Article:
A few weeks ago Danielle LePorte posed the question: How do you feel about destroying what must be destroyed in your life? And to be perfectly honest, at first I was feeling resistant.
Sure, the desire to change is strong. And it’s easy to identify habitual patterns and ways of being that served a purpose at one time, but no longer serve to benefit me in the slightest.
So often I tell myself things like “Today’s the day! You’re going to gently loosen your grip on that old habit and start anew.” And then over and over and over again I observe myself falling right back into that old well-worn groove for another trip down repeat lane. Perhaps you can relate?
Actions speak louder than words, and even though I’m talking the talk, in some areas of my life, I haven’t yet been able to walk the walk (emotional eating, I’m looking at you). In other words, I haven’t managed to destroy what must be destroyed in order to move on to the next phase.
I know that I’m not the only one in this boat. But why do so many of us experience strong resistance to letting go of patterns that we know no longer serve us? What’s so dang hard about destroying something that you KNOW must be destroyed?
Our habits define us.
“Who I am is what I do,” says my ego. And “if I don’t do XY&Z, then who am I…?” it wonders. Oscar Wilde says the following in The Picture of Dorian Gray:
But then one regrets the loss even of one’s worst habits. Perhaps one regrets them the most. They are such an essential part of one’s personality.
It’s almost as though our habits turn into integral parts of our being — “oh what, that there? that’s just my ice-cream-instead-of-feelings-jacket! i always wear it when things get cold. pay it no mind, it’s got things completely under control.”
Fear takes the wheel.
Even when it starts to become apparent that our old habits no longer serve us, no longer have to define us, and literally MUST be destroyed … fear often swoops in and talks some ‘sense’ into us. Fear says stuff like “ignore your desire for change and leave things as they are — it’s better/easier/less scary this way.” Marianne Williamson even says:
Our deepest fear is not that we are inadequate. Our deepest fear is that we are powerful beyond measure. It is our light, not our darkness that most frightens us. We ask ourselves, ‘Who am I to be brilliant, gorgeous, talented, fabulous?’
So what’s a girl to do when wanting, wishing, hoping for, and desiring destruction is not enough?
Two words: Hostile. Takeover.
You guys, I don’t know about you, but I’ve just become sick and tired of defining myself by old habits that no longer serve me. I want to live life awake, present, and acting in response to what is actually happening right now, not based on what did/did not happen years ago. “STAY AWAKE, don’t allow yourself to go back to sleep,” someone I love told me recently and she’s right — living in the present moment is our antidote to old habits.
When I consider what destruction looks like in nature — fiery, hot, and from the ruins something new can emerge — it is apparent that destruction is not a gentle process. If we’re going to destroy what needs to be destroyed, it’s going to take take some radical changes, akin to confronting things head on with a stamp of the foot and an “enough is enough!” attitude.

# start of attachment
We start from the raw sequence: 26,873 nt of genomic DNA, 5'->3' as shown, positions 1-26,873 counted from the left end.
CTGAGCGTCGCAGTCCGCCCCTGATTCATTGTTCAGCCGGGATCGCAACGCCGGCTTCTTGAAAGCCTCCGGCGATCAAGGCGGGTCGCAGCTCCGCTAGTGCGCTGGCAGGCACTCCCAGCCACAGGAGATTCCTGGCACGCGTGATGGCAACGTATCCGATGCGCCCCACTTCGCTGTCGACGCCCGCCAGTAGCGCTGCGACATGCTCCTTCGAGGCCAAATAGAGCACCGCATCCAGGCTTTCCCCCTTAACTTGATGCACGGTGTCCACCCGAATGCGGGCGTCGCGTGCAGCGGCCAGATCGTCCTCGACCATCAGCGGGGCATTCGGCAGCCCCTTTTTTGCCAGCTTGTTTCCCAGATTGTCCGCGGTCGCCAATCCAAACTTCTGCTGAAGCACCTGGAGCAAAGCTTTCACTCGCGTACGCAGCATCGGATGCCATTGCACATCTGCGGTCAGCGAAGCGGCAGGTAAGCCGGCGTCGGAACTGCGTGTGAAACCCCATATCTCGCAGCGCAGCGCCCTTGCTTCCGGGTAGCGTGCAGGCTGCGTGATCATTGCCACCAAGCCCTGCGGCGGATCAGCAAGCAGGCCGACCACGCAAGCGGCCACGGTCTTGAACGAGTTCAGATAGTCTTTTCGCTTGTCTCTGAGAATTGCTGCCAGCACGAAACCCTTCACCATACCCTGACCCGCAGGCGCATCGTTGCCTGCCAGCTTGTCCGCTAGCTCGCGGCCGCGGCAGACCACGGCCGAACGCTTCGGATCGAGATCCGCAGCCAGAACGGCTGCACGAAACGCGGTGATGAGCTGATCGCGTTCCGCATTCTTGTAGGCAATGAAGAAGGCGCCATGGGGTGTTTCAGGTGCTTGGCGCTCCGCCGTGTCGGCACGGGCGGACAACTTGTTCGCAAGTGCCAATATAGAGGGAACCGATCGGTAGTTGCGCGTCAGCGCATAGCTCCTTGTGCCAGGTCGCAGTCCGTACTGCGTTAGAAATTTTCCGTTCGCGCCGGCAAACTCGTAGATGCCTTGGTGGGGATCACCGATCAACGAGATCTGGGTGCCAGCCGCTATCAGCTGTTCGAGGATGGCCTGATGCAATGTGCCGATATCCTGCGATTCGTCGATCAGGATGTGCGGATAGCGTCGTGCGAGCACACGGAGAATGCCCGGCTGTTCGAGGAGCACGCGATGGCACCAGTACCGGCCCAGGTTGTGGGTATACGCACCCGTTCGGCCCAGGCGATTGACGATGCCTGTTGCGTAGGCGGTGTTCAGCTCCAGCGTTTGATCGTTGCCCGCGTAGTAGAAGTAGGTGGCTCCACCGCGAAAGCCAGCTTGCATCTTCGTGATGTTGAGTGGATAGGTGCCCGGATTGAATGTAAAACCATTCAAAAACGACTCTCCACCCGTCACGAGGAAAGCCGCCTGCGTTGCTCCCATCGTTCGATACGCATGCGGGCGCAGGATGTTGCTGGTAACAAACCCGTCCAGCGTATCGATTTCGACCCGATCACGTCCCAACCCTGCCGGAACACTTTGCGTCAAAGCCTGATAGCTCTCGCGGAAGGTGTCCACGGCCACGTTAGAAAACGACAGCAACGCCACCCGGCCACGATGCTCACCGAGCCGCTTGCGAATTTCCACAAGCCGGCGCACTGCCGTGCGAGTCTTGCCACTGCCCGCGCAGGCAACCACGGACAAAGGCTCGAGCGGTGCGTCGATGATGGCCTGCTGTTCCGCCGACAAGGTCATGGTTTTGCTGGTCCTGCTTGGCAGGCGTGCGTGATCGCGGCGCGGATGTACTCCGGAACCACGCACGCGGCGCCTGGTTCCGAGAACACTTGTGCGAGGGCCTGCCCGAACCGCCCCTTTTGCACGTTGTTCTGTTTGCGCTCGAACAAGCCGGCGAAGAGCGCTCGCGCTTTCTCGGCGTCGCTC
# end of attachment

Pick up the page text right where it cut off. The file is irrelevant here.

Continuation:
So what does destruction in the form of a hostile takeover look like for me right now?
+ A week-long Television Fast. No Hulu, Netflix, YouTube, etc. No binge-watching entire seasons of Scandal in 48-hours. The first two days I was fidgety, anxious, and not sure what to do with myself. Then a funny thing happened, suddenly I started doing all of those things I had been saying that I wanted to do, but “didn’t have time” to get done. I cleaned my entire apartment. I practiced yoga at home. I wrote in my journal. I meditated. It was great, like a reset button.
+ A No Stopping for Takeout Rule. I don’t care how tired, how stressed out, how lazy I feel, stopping for takeout on my way home is really never a good option. It’s pricy, it’s generally not healthy, and I bring it home and mindlessly eat it in front of the TV. No bueno and no thank you.
+ A Go to Bed On Time Rule. I need sleep. When I don’t get enough sleep, it kicks off a whole cycle of crazy that I have no use for. So I’m doing my best to get home and in bed at a reasonable time. Even on weekends. Even when it means being the lame person who goes home after dinner and skips out on post-dinner drinks. Even when it means I can’t finish this blog post before bedtime.
In the words of Mary Oliver:
To live in this world you must be able to do three things: to love what is mortal; to hold it against your bones knowing your own life depends on it; and, when the time comes to let it go, to let it go.
Sure, I’ll get tripped up and fall back into old grooves — that’s how these things go — but consider this blog post notice of my intent to engage in a ‘hostile takeover’ and destroy some old old habits that must be destroyed. And I feel great about it.
What’s your take? How do you feel about destroying what must be destroyed in your life? What needs to be destroyed in your life? Vulnerable sharing by way of the comments section always welcomed and appreciated. ♥